·         Create quick wins: Create circumstances that give your people a series of small wins that will magnify their potential, not getting lost in some far off goal. When challenges are mastered and opportunities turn into wins, people admire the leader who has helped them stretch. This is especially helpful if these are milestones towards a greater goal.

These intentions can be adopted irrespective of your role, whether you are a formal position of leadership or as a leader among peers. Consider those that you have worked with or for, those who through actual relationships with you have had a positive effect on how you think, feel and act. What did they have in common? They will have shown elements of all or some of the above, naturally, authentically and with grace.

Now consider those around you – what do they need? Some will need lifting up (and supporting) more than others, some will need to be stretched. It is important to understand each individual and adapt accordingly.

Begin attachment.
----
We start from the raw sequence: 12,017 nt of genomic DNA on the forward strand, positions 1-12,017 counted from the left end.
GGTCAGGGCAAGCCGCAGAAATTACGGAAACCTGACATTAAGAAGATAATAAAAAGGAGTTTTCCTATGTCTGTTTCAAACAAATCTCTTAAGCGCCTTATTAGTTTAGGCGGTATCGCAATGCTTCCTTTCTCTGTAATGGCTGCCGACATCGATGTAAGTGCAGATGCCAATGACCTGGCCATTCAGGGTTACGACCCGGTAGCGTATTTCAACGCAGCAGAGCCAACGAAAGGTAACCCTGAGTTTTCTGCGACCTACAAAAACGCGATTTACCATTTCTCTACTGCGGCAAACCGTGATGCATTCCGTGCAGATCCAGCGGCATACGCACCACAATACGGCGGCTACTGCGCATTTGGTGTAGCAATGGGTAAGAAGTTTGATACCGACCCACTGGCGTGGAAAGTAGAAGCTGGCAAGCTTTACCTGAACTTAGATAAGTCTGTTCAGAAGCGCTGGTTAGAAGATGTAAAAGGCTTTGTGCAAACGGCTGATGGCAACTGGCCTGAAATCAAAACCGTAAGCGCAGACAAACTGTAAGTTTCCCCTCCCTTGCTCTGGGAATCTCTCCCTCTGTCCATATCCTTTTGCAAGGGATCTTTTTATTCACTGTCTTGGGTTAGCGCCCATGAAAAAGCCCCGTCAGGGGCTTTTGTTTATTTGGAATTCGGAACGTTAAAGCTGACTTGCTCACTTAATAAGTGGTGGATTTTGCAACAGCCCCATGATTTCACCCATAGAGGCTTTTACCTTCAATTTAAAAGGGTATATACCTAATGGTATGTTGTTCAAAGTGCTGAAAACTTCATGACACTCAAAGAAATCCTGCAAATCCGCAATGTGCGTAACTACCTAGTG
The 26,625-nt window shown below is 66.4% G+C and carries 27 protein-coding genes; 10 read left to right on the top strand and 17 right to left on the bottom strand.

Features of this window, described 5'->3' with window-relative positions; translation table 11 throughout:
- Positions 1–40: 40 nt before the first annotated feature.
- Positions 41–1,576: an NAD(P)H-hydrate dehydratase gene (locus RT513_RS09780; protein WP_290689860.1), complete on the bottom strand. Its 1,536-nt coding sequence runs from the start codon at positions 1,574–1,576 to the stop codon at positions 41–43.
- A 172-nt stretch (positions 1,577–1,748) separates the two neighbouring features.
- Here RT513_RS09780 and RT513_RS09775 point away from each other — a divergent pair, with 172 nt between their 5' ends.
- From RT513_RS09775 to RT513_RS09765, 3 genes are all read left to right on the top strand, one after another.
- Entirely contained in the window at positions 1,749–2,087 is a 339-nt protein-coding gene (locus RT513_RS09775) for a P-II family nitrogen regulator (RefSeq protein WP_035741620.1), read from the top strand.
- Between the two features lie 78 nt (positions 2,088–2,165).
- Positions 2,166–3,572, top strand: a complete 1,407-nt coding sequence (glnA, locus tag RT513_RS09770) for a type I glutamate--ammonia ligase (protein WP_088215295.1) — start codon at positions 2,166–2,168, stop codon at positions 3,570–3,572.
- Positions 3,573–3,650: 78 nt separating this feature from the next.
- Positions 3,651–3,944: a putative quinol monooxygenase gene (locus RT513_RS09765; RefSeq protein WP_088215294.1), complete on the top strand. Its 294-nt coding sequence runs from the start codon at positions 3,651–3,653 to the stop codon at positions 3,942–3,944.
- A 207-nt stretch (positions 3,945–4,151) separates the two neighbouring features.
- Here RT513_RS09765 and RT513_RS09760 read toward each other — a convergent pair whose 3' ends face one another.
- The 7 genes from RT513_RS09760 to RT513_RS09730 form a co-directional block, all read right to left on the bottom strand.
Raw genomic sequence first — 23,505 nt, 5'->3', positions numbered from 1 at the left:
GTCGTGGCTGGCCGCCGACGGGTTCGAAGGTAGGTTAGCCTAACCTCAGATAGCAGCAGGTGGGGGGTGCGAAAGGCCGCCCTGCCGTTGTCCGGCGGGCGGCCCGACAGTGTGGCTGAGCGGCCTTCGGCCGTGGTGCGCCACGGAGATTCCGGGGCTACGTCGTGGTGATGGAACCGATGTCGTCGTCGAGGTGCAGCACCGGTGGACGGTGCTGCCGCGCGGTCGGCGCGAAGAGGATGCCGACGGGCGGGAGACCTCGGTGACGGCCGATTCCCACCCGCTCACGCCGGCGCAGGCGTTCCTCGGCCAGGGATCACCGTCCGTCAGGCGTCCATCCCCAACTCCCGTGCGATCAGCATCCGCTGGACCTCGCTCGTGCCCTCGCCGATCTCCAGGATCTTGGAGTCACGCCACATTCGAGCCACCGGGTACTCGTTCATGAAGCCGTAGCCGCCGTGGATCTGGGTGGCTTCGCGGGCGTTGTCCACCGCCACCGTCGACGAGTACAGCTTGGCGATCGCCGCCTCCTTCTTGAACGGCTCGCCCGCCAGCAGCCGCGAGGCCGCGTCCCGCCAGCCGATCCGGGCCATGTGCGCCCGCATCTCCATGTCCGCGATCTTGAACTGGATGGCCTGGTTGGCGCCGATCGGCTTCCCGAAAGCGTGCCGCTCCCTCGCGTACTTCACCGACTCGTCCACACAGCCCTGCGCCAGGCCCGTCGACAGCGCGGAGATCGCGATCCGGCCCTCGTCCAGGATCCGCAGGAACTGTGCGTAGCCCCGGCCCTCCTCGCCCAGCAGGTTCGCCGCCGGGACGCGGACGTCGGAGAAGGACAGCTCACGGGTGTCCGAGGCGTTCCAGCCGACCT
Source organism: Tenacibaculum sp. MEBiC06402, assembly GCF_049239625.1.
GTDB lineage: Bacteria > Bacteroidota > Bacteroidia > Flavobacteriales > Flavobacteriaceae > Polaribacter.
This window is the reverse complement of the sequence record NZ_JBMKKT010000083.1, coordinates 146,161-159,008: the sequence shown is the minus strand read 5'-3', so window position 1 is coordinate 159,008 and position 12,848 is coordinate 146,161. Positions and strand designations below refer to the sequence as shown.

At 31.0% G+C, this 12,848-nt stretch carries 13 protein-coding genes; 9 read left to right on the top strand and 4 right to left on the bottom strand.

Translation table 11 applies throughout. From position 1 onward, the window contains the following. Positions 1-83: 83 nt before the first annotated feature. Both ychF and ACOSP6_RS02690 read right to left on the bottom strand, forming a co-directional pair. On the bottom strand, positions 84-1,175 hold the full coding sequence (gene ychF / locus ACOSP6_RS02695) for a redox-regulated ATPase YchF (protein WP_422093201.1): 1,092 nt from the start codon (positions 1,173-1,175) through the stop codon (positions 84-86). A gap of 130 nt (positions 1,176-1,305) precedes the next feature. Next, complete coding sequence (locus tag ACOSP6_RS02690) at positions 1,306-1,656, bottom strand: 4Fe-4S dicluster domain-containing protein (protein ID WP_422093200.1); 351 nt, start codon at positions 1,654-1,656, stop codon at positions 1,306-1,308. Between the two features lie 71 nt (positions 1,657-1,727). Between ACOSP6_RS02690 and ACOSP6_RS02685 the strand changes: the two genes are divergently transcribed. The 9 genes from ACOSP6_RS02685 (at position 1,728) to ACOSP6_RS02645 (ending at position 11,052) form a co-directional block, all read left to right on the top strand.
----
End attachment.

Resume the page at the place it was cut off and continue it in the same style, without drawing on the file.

Remember, the goal is to influence others, not manipulate them, or too frequently resorting to commanding them. Effective, ethical leaders for today and the future use different approaches in different situations. Leaders need to understand why they are doing something—and be clear about their own values and goals when applying their influence skills. That way, influence comes from a place of authenticity and has the greatest impact.

How Does Your Attitude Influence?

 Your attitude and the range of attitudes you hold and display are the solid foundation stone on which you build your influence. Your attitude range is your comfort zone, up and down which you travel, from your best days through to your most challenging days. Noticed and interpreted by your followers. Consider what your range is – that is, you at your best and you at your worst. Once you have clarity on those two extremes, the awareness itself can be enough for you to be more purposeful in your attitude selection, your influence builds as you become more adept at shifting your range upward and slowing down the travel through your range.

 Ultimately, all leadership is about influence. It’s the single most important factor in your impact.

It begins with self-improvement—making an investment in your own authentic abilities and adaptability—a commitment to keep growing and learning. Being the example is one of the most influential things you can practice.